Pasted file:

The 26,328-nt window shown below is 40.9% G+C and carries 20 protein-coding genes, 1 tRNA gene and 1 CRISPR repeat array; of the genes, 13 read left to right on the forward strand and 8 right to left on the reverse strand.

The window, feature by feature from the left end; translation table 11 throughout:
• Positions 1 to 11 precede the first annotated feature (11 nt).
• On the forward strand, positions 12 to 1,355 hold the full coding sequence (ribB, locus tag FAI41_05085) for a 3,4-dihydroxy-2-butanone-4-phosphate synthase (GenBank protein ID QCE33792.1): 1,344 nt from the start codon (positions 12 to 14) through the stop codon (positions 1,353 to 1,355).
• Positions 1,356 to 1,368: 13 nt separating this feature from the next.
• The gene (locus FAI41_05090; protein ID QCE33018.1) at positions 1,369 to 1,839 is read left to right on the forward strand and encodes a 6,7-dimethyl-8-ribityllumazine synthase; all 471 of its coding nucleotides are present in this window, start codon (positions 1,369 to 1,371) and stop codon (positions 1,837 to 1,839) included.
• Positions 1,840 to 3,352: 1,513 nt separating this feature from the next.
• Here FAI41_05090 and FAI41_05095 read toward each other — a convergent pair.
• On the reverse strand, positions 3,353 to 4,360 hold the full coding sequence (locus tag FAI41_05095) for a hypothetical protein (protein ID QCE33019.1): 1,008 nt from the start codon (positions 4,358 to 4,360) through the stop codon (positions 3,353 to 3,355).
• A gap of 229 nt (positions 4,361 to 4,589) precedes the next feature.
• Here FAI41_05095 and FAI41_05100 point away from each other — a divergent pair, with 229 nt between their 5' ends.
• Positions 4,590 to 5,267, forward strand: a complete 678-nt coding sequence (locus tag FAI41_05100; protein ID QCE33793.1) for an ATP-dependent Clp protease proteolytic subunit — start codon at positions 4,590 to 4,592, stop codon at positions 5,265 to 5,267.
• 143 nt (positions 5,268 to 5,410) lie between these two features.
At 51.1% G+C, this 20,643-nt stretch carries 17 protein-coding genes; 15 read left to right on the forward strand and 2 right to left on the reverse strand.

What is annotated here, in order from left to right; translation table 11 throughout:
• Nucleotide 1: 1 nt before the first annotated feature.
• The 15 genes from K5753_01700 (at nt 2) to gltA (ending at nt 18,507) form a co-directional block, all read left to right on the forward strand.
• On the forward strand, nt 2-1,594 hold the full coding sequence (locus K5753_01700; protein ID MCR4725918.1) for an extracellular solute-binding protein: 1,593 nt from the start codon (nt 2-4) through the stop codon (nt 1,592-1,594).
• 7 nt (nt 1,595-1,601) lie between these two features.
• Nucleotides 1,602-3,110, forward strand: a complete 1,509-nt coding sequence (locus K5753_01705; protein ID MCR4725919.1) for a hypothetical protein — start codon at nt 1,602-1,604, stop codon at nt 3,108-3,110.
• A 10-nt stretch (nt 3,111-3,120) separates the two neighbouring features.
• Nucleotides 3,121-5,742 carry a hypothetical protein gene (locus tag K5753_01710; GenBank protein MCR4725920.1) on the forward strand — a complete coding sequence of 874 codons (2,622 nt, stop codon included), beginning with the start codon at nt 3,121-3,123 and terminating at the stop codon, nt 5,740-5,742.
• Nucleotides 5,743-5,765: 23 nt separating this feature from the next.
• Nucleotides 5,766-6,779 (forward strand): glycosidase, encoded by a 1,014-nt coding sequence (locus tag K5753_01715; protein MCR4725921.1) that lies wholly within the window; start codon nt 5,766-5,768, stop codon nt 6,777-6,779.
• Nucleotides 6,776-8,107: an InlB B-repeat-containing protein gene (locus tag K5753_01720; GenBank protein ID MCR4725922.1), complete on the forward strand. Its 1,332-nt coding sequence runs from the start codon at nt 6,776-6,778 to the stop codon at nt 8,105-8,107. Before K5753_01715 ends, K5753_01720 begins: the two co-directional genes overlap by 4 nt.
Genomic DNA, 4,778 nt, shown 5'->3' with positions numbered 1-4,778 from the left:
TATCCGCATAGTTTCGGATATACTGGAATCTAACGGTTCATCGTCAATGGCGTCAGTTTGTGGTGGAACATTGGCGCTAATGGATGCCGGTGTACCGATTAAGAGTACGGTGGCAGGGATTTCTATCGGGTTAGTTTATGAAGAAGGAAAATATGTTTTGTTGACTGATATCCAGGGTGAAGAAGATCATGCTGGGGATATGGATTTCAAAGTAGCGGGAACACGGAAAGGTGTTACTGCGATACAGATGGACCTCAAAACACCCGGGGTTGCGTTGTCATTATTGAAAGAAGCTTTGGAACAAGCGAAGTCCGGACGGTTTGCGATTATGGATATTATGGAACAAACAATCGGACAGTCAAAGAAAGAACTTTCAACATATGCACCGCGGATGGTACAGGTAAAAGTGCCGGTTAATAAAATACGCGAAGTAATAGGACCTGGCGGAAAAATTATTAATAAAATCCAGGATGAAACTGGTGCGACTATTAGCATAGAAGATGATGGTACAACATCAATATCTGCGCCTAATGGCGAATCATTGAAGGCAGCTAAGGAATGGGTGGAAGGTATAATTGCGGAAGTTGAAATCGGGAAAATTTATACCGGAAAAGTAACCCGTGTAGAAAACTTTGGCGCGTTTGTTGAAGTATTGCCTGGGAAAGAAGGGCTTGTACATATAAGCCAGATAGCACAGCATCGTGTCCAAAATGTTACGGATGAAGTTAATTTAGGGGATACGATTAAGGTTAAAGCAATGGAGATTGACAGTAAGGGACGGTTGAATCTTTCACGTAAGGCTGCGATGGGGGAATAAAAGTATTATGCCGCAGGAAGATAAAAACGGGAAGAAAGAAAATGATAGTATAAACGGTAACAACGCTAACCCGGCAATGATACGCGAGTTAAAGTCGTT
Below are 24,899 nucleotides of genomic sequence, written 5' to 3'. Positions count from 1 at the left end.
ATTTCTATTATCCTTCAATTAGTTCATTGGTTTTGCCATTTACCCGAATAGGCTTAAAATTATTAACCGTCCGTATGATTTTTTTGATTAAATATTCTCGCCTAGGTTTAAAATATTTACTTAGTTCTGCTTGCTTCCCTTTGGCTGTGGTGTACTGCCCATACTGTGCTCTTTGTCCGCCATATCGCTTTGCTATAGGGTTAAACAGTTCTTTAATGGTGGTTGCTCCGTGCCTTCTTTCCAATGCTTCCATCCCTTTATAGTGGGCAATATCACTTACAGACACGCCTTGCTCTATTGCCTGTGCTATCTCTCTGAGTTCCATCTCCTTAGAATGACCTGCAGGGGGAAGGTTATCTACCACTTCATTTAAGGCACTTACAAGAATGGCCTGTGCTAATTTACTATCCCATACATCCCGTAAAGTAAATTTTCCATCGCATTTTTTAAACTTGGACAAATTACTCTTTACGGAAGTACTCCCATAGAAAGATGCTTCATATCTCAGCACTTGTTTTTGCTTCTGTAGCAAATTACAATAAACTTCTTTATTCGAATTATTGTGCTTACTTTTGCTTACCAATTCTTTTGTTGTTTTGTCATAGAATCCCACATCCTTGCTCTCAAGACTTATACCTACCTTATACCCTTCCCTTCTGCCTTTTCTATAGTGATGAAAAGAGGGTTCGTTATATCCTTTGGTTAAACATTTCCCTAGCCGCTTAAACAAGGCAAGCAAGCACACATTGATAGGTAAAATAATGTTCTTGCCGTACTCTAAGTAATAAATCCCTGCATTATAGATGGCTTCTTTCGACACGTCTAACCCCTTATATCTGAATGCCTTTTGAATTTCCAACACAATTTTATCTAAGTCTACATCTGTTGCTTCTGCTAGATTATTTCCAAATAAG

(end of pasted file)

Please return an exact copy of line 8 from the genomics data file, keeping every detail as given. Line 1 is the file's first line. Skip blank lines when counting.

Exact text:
• Here FAI41_05090 and FAI41_05095 read toward each other — a convergent pair.